Tuesday, May 31, 2005
Why Managers Sometimes Fall for Crap (Part 1 of...)
As a manager, I can’t deny any of the specific charges, but I don’t think I’ve become noticeably dumber, either. Instead, the position carries with it, structurally, certain blind spots.
Some of those blind spots are obvious. As a teacher, for the most part, you stay in the academic discipline in which you were trained. (At most, in a small school, you may have to cover an adjoining one – sociology and psychology, say, or physics and math.) As a manager, you have to oversee disciplines far removed from your own, and the higher the management position, the more true this becomes. A college president has to oversee everything from music to nursing to literature to the non-credit evening yoga classes; asking her to be expert in all of those would be insane. While deans have smaller scopes of control than presidents do, we still have to venture far outside our home disciplines, which means that, when it comes to subject matter, we frequently have to take the faculty’s word for it. To a professor, that can look like idiocy.
We can’t sit in on every class, all the time, either, so much of what goes on in the classroom will, of necessity, go unnoticed. I like to think of that as respect for professional autonomy (I have no intention of micromanaging every instructional decision everyone makes!), but it’s also in part just a concession to reality. I know that basing evaluations on limited inputs is less than ideal, but limiting input is the only way to get anything done.
Other blind spots are less obvious from the outside. One of the lessons that managers have to keep re-learning (and that wouldn’t kill others to notice, either!) is that other people see things differently than you do.
I’ve had occasion to see this recently in comparing retirements. We’ve had a few faculty retire this year, and each one managed her departure differently. One wanted a full day of acknowledgement, with former students, pomp and circumstances, gnashing of teeth and rending of garments. Another wanted to slip away without mention, even going so far as to ask that the customary retirement gift not be personalized, so she could donate it to a charity that could then sell it. One wanted a departmental party but nothing larger; another insisted on calling in luminaries from past decades to an after-hours party at a posh restaurant with an open bar.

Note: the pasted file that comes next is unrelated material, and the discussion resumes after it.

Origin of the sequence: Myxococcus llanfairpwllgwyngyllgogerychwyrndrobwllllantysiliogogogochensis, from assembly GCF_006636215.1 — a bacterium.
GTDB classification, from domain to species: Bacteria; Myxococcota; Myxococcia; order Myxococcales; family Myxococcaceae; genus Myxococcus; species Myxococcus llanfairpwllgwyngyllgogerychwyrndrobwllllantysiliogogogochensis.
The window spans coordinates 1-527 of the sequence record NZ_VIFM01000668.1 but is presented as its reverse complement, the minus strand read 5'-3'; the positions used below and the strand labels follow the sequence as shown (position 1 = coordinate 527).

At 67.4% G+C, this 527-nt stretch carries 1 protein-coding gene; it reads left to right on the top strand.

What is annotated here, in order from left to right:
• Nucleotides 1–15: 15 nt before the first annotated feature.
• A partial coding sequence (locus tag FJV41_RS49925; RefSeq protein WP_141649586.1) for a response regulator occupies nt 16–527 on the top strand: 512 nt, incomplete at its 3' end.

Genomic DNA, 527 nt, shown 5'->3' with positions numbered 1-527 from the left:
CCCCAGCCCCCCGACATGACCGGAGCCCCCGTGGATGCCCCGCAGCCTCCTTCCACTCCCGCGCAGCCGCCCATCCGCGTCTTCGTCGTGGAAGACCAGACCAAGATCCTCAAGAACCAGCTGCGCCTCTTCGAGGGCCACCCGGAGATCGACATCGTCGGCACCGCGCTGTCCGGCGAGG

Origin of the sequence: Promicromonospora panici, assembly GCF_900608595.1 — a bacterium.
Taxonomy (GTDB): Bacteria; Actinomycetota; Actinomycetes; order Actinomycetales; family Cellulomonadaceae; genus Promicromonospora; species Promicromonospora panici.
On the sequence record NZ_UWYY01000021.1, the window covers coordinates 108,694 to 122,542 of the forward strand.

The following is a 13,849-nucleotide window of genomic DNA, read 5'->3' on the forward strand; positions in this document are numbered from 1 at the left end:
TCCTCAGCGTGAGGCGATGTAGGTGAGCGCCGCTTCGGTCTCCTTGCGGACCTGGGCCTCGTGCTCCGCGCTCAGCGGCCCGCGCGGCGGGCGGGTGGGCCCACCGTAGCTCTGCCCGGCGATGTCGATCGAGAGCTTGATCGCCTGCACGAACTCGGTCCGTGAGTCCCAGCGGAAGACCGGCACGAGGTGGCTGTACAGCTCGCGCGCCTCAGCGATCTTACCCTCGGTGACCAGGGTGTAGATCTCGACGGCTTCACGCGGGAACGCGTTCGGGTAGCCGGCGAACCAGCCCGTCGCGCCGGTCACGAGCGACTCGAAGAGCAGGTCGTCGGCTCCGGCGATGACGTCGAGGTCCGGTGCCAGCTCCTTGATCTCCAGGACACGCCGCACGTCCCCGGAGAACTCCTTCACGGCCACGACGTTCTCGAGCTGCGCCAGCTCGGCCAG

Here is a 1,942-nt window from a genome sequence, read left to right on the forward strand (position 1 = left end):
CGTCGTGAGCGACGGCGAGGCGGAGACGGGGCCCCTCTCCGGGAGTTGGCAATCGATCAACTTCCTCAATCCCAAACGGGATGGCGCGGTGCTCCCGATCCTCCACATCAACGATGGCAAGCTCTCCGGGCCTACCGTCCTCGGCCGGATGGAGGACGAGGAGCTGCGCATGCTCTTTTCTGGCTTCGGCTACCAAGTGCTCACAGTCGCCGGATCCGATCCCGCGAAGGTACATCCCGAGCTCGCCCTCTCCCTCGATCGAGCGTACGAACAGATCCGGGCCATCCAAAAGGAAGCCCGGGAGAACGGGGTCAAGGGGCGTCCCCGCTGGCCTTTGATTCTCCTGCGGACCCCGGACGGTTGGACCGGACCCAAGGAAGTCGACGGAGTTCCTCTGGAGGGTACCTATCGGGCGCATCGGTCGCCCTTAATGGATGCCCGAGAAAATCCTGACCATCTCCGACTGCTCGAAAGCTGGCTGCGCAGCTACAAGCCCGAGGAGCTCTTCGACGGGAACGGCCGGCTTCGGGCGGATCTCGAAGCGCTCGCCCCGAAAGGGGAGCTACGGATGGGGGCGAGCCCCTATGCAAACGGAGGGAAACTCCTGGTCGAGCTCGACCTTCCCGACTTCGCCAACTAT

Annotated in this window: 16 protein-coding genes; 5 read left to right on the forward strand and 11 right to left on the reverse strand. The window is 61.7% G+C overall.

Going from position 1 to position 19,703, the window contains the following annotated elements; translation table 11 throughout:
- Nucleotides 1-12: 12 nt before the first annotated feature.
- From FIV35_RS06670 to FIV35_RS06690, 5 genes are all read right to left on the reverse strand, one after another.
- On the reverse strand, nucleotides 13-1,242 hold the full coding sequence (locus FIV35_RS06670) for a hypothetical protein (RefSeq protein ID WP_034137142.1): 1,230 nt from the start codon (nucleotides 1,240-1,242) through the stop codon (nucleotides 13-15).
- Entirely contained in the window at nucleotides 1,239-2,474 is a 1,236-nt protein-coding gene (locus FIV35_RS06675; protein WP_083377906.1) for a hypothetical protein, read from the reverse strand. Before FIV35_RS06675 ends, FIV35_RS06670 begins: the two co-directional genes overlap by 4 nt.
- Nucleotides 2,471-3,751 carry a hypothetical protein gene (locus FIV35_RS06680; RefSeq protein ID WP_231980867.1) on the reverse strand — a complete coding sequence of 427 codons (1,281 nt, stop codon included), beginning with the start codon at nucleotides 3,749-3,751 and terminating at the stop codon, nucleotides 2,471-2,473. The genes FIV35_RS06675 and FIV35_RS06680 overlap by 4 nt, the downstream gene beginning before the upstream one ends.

I’m okay with any of these; being allowed to call your last shot strikes me as a basic professional courtesy. That said, I have to take on faith that each one’s stated desires are, in fact, what they want. (Hence, the oft-noted blindness of administrators to irony or sarcasm.) If I wrote off a heartfelt request as ironic, the charges of arrogance would fly fast and hard. So I take a chance, and try to honor requests as they’re made. If someone requests the wrong thing hoping to be talked out of it, well, sorry.
(Corrolary: Never self-deprecate to a manager. Never, Never, Never. S/he will believe you!)
(Sub-Corrolary: This is why pompous windbags sometimes get rewarded. For all their flaws, at least they don’t self-deprecate.)
Differences in perspective emerge where you wouldn’t expect them. Without getting too detailed, I recently had a relatively banal request from a student to verify a grade. Ordinarily, I would expect the professor to check her records, report the grade, and that’s the end of that. This professor took extreme umbrage, charging all manner of interference and intimidation, questioning my motives, etc. Now, what should have been a five-minute matter will involve several days of diplomacy.
I can’t respond candidly (i.e. “get over yourself!”), lest I fuel the fire even more. So I do the it’s-just-procedure dance, carefully reassuring all and sundry that doublechecking a grade is not, in fact, tantamount to a full assault on tenure, higher education, democracy, and All Things Good. You’d think this would be obvious, but it isn’t.
The unpredictability (and inexplicability!) of others’ worldviews means that managers have to fall back on rules of thumb, heuristics, procedures, etc., all of which are sometimes wrong. Omniscience isn’t an option, and what professor Bob thinks is clear evidence of an evil conspiracy will strike professor Mike as beneath notice. Each will think his perspective is unquestionably right. In that, at least, they’re both wrong. And each will, at one time or another, decide that I’m an idiot for not seeing what is unquestionably right.